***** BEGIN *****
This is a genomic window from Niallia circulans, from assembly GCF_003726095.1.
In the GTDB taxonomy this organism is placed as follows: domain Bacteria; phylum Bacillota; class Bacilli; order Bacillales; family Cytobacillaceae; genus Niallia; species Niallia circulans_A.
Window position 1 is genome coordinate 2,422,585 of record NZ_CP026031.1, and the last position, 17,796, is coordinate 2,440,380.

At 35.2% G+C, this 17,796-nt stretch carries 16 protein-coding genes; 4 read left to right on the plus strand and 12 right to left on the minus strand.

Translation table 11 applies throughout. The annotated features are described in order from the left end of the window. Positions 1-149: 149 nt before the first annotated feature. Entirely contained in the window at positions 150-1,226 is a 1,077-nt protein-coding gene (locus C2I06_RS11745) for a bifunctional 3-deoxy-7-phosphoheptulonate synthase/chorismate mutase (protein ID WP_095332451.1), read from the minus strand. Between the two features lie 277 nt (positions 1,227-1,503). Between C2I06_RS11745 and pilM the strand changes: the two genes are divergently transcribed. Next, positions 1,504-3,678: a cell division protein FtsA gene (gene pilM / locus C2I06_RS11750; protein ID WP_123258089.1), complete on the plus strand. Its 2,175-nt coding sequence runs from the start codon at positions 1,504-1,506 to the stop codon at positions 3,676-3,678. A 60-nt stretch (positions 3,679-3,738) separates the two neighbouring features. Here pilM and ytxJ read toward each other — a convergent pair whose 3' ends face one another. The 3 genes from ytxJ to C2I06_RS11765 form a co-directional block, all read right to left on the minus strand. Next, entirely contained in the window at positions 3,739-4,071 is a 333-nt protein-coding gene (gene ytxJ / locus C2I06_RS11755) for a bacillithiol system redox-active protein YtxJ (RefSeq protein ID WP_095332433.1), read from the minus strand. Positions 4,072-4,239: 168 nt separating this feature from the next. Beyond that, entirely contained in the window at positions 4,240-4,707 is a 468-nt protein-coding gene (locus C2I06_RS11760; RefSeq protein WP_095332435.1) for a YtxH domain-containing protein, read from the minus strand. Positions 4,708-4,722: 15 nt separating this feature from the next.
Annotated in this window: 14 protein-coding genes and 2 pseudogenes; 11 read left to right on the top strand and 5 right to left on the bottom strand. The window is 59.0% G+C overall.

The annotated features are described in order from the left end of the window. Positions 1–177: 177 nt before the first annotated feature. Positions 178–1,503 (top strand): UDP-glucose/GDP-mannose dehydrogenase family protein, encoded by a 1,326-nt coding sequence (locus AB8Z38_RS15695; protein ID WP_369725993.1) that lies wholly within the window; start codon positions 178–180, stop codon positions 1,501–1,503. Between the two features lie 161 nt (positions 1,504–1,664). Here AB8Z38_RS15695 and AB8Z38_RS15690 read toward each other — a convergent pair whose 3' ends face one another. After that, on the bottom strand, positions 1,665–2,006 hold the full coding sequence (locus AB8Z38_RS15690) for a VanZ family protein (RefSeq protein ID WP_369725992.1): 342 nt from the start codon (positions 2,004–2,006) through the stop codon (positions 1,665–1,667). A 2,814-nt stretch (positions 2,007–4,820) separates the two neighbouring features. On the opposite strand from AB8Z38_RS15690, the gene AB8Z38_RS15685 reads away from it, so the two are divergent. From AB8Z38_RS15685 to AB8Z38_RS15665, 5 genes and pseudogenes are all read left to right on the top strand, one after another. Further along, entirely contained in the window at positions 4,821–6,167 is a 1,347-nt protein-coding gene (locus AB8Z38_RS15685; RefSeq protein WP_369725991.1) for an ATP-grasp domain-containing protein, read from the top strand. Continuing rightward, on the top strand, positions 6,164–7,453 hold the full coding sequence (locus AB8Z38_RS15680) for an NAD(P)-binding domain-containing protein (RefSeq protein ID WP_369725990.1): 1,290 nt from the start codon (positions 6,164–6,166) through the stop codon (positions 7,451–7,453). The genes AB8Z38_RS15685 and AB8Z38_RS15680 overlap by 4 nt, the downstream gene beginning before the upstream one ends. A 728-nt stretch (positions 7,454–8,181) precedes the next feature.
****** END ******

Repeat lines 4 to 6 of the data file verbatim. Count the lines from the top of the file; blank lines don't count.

At 35.2% G+C, this 17,796-nt stretch carries 16 protein-coding genes; 4 read left to right on the plus strand and 12 right to left on the minus strand.

Translation table 11 applies throughout. The annotated features are described in order from the left end of the window. Positions 1-149: 149 nt before the first annotated feature. Entirely contained in the window at positions 150-1,226 is a 1,077-nt protein-coding gene (locus C2I06_RS11745) for a bifunctional 3-deoxy-7-phosphoheptulonate synthase/chorismate mutase (protein ID WP_095332451.1), read from the minus strand. Between the two features lie 277 nt (positions 1,227-1,503). Between C2I06_RS11745 and pilM the strand changes: the two genes are divergently transcribed. Next, positions 1,504-3,678: a cell division protein FtsA gene (gene pilM / locus C2I06_RS11750; protein ID WP_123258089.1), complete on the plus strand. Its 2,175-nt coding sequence runs from the start codon at positions 1,504-1,506 to the stop codon at positions 3,676-3,678. A 60-nt stretch (positions 3,679-3,738) separates the two neighbouring features. Here pilM and ytxJ read toward each other — a convergent pair whose 3' ends face one another. The 3 genes from ytxJ to C2I06_RS11765 form a co-directional block, all read right to left on the minus strand. Next, entirely contained in the window at positions 3,739-4,071 is a 333-nt protein-coding gene (gene ytxJ / locus C2I06_RS11755) for a bacillithiol system redox-active protein YtxJ (RefSeq protein ID WP_095332433.1), read from the minus strand. Positions 4,072-4,239: 168 nt separating this feature from the next. Beyond that, entirely contained in the window at positions 4,240-4,707 is a 468-nt protein-coding gene (locus C2I06_RS11760; RefSeq protein WP_095332435.1) for a YtxH domain-containing protein, read from the minus strand. Positions 4,708-4,722: 15 nt separating this feature from the next.
Annotated in this window: 14 protein-coding genes and 2 pseudogenes; 11 read left to right on the top strand and 5 right to left on the bottom strand. The window is 59.0% G+C overall.